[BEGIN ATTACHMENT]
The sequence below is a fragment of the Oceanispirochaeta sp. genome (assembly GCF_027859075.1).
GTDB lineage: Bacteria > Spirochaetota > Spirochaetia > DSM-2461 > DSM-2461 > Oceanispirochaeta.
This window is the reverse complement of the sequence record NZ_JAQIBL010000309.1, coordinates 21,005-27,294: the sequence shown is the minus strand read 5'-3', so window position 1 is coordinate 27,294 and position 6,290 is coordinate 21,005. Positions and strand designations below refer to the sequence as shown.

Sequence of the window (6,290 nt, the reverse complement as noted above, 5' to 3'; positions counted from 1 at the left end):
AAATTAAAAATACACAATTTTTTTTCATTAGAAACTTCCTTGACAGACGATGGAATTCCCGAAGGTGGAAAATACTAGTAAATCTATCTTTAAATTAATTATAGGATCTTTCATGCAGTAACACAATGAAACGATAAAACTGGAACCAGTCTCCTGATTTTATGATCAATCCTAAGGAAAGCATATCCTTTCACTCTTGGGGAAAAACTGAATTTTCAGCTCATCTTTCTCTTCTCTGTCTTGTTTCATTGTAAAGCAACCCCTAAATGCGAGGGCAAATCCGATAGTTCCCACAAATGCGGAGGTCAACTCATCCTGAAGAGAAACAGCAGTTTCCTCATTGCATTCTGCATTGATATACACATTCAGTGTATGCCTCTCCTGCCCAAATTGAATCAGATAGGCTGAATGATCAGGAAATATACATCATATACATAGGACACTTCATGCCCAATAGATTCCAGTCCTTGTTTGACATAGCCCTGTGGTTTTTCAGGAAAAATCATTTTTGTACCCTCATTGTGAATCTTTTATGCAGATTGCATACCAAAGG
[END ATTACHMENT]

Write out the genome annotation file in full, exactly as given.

The sequence below is a fragment of the Oceanispirochaeta sp. genome (assembly GCF_027859075.1).
GTDB lineage: Bacteria > Spirochaetota > Spirochaetia > DSM-2461 > DSM-2461 > Oceanispirochaeta.
This window is the reverse complement of the sequence record NZ_JAQIBL010000309.1, coordinates 21,005-27,294: the sequence shown is the minus strand read 5'-3', so window position 1 is coordinate 27,294 and position 6,290 is coordinate 21,005. Positions and strand designations below refer to the sequence as shown.

Sequence of the window (6,290 nt, the reverse complement as noted above, 5' to 3'; positions counted from 1 at the left end):
AAATTAAAAATACACAATTTTTTTTCATTAGAAACTTCCTTGACAGACGATGGAATTCCCGAAGGTGGAAAATACTAGTAAATCTATCTTTAAATTAATTATAGGATCTTTCATGCAGTAACACAATGAAACGATAAAACTGGAACCAGTCTCCTGATTTTATGATCAATCCTAAGGAAAGCATATCCTTTCACTCTTGGGGAAAAACTGAATTTTCAGCTCATCTTTCTCTTCTCTGTCTTGTTTCATTGTAAAGCAACCCCTAAATGCGAGGGCAAATCCGATAGTTCCCACAAATGCGGAGGTCAACTCATCCTGAAGAGAAACAGCAGTTTCCTCATTGCATTCTGCATTGATATACACATTCAGTGTATGCCTCTCCTGCCCAAATTGAATCAGATAGGCTGAATGATCAGGAAATATACATCATATACATAGGACACTTCATGCCCAATAGATTCCAGTCCTTGTTTGACATAGCCCTGTGGTTTTTCAGGAAAAATCATTTTTGTACCCTCATTGTGAATCTTTTATGCAGATTGCATACCAAAGG